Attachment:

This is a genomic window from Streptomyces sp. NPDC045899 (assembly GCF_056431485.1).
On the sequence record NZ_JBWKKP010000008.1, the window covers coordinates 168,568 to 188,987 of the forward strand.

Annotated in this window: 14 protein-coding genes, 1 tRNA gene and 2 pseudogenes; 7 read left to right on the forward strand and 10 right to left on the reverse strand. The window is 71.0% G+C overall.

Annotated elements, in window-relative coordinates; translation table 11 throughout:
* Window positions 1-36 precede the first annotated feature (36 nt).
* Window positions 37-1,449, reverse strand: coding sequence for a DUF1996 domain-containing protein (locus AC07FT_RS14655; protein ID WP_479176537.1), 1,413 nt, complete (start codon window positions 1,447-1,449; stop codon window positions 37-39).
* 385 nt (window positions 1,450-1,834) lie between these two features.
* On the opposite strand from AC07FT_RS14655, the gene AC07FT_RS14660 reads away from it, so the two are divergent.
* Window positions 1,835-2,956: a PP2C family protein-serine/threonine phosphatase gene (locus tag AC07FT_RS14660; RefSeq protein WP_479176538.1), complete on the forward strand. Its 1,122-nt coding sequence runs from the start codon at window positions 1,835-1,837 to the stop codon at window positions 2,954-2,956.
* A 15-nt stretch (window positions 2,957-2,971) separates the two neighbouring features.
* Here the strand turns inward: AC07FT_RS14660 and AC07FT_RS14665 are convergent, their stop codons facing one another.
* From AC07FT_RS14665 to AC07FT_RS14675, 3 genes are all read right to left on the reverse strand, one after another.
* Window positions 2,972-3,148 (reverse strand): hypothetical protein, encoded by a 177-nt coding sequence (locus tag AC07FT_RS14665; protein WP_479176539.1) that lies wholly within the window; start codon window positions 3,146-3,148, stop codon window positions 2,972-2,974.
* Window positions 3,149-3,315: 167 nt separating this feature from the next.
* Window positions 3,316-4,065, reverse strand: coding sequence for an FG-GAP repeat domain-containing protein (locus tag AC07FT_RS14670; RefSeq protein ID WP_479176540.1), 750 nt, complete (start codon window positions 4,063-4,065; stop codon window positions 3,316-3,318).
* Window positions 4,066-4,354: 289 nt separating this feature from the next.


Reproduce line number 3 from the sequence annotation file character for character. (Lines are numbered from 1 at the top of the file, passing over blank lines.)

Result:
Annotated in this window: 14 protein-coding genes, 1 tRNA gene and 2 pseudogenes; 7 read left to right on the forward strand and 10 right to left on the reverse strand. The window is 71.0% G+C overall.